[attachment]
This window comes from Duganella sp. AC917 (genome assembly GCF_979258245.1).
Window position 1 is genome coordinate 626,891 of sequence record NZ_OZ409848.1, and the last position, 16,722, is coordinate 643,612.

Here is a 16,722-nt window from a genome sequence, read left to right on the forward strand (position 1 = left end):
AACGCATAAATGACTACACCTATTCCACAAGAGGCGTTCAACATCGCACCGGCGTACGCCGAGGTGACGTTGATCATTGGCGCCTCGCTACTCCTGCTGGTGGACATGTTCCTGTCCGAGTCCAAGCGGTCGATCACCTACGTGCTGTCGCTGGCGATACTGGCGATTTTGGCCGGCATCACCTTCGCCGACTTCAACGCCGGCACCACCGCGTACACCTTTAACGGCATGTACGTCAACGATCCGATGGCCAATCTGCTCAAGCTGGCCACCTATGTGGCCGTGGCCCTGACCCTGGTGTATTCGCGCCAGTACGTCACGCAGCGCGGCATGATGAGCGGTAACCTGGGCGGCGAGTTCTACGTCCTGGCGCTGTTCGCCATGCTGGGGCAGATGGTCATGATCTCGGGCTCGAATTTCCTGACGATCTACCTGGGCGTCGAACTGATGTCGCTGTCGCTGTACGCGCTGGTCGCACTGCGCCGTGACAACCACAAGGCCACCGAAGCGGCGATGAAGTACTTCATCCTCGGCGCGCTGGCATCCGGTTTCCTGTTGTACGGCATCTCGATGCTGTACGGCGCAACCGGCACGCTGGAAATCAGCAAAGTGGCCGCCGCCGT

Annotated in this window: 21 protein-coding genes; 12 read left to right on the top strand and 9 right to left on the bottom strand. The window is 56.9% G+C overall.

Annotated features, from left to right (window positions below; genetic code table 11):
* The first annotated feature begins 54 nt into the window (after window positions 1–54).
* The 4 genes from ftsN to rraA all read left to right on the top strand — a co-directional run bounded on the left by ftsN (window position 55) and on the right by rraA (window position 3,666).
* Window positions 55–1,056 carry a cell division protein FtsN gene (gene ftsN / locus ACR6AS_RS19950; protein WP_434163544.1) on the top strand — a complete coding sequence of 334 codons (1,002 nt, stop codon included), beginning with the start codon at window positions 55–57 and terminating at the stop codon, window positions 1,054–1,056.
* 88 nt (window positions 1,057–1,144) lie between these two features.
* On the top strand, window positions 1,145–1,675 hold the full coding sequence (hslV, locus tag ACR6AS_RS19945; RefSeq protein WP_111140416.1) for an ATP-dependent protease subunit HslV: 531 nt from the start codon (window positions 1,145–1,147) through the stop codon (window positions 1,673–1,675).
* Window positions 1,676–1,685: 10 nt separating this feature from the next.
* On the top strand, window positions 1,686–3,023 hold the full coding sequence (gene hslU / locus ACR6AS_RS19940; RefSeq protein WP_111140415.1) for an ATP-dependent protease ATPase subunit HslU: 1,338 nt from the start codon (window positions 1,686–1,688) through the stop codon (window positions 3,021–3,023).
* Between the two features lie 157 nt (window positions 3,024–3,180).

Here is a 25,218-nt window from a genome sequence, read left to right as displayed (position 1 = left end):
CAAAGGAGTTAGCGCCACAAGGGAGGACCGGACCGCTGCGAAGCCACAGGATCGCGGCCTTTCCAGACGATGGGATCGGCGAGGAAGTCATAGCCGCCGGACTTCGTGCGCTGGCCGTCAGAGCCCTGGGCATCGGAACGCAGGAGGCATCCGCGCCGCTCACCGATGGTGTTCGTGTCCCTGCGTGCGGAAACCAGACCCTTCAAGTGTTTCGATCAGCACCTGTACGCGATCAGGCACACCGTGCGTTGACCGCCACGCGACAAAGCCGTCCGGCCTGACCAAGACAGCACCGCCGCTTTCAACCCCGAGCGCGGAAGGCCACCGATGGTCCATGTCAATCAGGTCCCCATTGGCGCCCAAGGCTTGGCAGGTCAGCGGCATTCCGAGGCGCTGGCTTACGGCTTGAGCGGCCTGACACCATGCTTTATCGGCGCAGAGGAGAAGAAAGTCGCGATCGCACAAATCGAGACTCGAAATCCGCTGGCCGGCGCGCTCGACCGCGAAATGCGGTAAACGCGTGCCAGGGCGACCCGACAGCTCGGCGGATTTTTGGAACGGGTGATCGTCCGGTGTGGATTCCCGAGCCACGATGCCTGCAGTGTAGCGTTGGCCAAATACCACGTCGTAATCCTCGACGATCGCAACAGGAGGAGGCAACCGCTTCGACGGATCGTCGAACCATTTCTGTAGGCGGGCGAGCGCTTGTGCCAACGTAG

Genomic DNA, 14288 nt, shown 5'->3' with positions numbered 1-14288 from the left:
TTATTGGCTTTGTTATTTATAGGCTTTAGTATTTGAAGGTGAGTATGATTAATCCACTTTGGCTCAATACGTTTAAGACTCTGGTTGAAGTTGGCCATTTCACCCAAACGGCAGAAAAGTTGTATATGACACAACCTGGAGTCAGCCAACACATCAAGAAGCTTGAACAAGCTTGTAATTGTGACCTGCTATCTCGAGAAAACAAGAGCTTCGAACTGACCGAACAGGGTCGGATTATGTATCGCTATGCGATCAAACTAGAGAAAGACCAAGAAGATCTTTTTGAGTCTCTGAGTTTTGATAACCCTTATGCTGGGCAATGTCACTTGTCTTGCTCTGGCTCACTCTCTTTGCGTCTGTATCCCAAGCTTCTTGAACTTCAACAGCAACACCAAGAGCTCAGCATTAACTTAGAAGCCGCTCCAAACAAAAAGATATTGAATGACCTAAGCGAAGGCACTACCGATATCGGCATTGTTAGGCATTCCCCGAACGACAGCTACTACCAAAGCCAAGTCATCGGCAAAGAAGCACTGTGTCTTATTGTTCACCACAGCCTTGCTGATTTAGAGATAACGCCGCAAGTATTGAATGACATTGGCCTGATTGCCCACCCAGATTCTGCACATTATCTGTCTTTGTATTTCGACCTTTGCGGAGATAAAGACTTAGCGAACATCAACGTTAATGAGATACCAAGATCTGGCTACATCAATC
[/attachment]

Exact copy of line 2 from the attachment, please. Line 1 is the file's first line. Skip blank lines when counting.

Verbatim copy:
Window position 1 is genome coordinate 626,891 of sequence record NZ_OZ409848.1, and the last position, 16,722, is coordinate 643,612.